Copyright Laws and Self-Published Authors

Last week I was delighted to be the first purchaser of the print version of a brand new self-published book, A Baker’s Dozen.  It was written and published by Eleanor Cawood Jones. In chatting with Eleanor at the SIPA conference in Miami, it reminded me that self-publishing an ebook or print book involves so much more than writing. Self-published authors write, edit, promote, and deal with potential legal issues including libel, privacy, personality rights and intellectual property (IP.)

IP issues in self-publishing e-books and print books include:

  • creating wording for a copyright notice
  • registering the book with a national copyright office such as the U.S. Copyright Office
  • determining ownership of cover artwork
  • clearing the rights for the inclusion of content owned by others including images, tables and excerpts from other works
  • including trademarks in the book
  • dealing with permissions when others want to use portions of the book
  • monitoring unauthorized uses of the book
  • enforcing rights for any unauthorized uses of the book or a substantial part of it

Share your copyright concerns

Are you a self-published author or plan to be one in 2013? Will you use a standard copyright notice or create a specially worded one? Are you planning on using a Creative Commons license or will you be carefully monitoring unauthorized uses of your book (or perhaps both?) What other copyright issues concern you in publishing your book?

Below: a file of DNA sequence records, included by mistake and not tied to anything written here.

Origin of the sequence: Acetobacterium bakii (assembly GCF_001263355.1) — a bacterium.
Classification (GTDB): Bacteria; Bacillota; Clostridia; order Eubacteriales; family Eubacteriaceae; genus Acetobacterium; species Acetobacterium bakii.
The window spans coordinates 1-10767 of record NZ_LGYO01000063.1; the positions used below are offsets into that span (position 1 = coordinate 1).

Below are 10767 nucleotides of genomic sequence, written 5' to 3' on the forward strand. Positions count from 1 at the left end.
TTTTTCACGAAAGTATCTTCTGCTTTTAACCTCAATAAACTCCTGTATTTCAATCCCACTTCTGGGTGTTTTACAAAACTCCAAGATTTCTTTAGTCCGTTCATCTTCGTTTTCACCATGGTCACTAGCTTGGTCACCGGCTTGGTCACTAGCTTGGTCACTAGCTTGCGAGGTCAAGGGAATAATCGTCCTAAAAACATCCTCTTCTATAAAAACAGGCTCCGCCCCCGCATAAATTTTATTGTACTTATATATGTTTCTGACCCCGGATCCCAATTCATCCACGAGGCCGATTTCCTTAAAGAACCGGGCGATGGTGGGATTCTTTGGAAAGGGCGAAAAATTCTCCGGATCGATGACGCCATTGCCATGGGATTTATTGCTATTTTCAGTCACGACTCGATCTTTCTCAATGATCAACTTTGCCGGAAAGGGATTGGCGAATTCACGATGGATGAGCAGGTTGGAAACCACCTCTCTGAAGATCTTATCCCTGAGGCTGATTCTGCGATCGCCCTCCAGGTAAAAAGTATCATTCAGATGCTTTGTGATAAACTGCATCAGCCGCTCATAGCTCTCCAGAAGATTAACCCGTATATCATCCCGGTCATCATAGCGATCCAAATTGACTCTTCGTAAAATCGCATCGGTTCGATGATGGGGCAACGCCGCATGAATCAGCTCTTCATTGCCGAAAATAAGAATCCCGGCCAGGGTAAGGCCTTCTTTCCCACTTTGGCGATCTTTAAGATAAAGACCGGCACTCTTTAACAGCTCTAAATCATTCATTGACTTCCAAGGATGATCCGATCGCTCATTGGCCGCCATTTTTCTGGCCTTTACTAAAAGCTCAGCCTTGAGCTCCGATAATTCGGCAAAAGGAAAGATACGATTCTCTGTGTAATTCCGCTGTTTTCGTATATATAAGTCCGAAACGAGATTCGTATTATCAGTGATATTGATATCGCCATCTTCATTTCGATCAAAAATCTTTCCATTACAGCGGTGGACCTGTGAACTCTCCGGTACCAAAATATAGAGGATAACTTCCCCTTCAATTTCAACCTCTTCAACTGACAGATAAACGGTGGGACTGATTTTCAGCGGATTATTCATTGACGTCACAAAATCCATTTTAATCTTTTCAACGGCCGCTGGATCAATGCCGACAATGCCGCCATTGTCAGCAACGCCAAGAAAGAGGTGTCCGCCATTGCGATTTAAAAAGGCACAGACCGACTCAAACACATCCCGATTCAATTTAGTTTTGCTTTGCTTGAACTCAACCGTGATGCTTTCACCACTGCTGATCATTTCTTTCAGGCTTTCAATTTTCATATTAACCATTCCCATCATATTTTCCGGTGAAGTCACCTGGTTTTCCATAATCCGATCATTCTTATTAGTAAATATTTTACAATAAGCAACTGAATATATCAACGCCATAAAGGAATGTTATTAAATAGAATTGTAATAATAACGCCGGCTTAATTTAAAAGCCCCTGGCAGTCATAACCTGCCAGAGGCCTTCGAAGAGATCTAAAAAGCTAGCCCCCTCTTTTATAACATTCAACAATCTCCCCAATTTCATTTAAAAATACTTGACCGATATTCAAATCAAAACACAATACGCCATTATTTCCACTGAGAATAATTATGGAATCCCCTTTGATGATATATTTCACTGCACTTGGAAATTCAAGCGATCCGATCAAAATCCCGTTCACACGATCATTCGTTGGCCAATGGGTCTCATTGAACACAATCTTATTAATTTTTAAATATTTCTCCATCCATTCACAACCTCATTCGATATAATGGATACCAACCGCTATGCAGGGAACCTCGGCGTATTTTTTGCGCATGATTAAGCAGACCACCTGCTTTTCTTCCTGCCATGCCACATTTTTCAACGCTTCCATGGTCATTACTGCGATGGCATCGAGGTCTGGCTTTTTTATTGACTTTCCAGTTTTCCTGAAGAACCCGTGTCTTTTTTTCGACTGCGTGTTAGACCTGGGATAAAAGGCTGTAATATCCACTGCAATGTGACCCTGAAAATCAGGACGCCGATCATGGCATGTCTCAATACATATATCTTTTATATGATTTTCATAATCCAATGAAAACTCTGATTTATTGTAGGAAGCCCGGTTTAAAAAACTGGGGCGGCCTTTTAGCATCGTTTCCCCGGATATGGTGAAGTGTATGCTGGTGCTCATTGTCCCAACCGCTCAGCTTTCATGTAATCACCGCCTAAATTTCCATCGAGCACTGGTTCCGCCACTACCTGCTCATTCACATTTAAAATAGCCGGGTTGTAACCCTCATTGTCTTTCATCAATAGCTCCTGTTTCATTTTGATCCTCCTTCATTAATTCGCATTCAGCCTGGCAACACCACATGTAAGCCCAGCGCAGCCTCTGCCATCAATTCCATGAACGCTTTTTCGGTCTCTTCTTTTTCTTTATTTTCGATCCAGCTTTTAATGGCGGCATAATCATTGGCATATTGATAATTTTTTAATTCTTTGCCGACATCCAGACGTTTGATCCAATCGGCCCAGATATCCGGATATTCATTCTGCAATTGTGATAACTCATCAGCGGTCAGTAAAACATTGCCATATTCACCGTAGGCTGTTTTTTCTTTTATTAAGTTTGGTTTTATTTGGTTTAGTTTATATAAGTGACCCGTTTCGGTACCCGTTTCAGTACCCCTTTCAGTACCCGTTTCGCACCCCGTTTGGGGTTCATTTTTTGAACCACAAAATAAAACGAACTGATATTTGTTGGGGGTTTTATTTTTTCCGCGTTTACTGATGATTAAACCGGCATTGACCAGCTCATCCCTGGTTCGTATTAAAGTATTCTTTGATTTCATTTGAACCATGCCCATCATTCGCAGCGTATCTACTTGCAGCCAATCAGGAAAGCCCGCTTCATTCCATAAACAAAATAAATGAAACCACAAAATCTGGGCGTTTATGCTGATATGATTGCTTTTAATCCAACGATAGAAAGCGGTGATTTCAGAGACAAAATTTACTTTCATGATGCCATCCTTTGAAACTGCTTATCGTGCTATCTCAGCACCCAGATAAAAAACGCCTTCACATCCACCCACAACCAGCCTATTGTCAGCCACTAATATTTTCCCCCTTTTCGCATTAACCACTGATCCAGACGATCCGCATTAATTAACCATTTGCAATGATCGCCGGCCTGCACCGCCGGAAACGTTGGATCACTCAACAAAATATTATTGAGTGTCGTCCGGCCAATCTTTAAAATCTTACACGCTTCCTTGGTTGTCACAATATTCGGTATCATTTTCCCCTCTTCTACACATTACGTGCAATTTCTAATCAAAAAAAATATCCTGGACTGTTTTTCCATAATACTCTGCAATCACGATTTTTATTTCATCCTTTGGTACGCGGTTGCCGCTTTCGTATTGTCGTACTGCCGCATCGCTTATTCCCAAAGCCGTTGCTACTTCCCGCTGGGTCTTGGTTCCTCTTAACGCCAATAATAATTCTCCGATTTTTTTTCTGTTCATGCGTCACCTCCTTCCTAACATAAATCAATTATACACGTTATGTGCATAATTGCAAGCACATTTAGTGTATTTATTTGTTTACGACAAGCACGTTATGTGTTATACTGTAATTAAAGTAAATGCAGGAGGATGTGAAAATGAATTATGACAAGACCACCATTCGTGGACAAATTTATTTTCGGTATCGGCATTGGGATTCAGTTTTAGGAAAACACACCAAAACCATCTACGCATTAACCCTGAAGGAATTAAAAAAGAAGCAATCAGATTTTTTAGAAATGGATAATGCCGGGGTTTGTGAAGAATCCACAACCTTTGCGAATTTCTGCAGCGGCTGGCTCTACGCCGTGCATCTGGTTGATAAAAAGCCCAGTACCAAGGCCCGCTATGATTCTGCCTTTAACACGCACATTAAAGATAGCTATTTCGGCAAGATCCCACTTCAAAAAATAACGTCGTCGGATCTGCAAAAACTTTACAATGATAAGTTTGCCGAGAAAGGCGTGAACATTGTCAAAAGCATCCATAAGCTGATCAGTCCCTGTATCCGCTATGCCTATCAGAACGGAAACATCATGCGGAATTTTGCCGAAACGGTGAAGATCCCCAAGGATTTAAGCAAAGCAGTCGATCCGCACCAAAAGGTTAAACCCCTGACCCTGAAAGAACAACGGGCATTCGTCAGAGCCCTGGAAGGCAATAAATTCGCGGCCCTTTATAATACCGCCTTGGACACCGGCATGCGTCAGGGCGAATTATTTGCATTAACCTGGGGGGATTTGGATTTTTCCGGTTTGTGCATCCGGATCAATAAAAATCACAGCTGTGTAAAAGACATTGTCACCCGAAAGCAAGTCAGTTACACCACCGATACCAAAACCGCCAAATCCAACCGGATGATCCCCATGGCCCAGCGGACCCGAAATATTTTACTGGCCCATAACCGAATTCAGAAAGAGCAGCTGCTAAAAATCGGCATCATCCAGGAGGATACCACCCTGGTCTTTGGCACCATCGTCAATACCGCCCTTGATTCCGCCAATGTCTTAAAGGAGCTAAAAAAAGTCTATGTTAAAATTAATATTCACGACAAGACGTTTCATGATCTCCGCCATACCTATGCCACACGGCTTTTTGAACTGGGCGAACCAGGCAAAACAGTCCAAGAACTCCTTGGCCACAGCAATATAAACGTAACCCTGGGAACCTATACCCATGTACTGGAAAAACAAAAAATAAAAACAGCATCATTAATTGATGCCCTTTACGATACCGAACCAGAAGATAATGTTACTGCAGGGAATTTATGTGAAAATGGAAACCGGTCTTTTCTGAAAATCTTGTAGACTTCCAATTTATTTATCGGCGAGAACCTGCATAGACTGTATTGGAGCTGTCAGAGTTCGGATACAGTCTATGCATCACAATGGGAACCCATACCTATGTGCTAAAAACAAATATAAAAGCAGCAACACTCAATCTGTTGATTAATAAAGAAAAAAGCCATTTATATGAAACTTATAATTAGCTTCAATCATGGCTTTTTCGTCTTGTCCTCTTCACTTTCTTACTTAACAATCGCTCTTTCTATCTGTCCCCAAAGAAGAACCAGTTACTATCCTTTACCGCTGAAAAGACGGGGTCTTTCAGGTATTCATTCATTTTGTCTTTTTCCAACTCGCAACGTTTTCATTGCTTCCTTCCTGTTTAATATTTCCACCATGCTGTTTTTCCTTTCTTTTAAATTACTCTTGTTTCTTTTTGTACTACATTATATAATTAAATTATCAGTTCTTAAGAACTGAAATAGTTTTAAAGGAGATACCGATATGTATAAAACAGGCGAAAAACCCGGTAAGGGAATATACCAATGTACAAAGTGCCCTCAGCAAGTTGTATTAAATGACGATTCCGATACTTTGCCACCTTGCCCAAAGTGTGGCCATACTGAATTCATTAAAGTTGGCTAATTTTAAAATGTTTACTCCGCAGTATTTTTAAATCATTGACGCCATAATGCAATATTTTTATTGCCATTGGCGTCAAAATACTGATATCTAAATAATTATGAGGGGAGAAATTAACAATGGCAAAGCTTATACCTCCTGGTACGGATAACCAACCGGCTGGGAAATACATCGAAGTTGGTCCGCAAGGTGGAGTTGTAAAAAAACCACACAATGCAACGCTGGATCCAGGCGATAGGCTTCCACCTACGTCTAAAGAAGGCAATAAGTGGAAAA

1. Lesley says:

    Thanks Amber, click here for the response.

  2. Amber says:

    Hello, if I wrote a book starting in 2011, finished in 2012, but won’t be able to (self) publish until January 2nd, 2013, do I have to change my copyright from 2012 to 2013? I would like to keep it as 2012 since I technically finished in 2012, I just won’t be able to officially get it out there until after the new year starts so am curious if I have to change my copyright year.

  3. Lesley says:

    Hi Robert, as an addendum to my earlier reply, I just came across this information about the use of a trademark in a self-published book. See I am surprised by this story and urge you and others to keep an eye on further developments of it, and see whether and when the book is again offered by Amazon.

  4. Lesley says:

    Hi Robert, I am not a trademark expert but the general rule is that using a trademark is fine if it does not confuse the trademark with the source of that mark.

  5. Robert L. says:

    Reading Ms. Jones’ book, which I bought myself this week and really enjoyed, I was reminded that as a self-published writer myself, I’ve always been fuzzy when it comes to the necessity of attributing credit when I make simple references to products. For example, if I write that a character is eating a Milky Way, what sort of clearance and/or credit do I have to give/obtain? It seems irritating to me that we should have to be careful of making reference to products that exist in the public marketplace–do I really have anything to worry about if I don’t follow the letter of the law in this regard?

Comments are now closed for this article.

About | Contact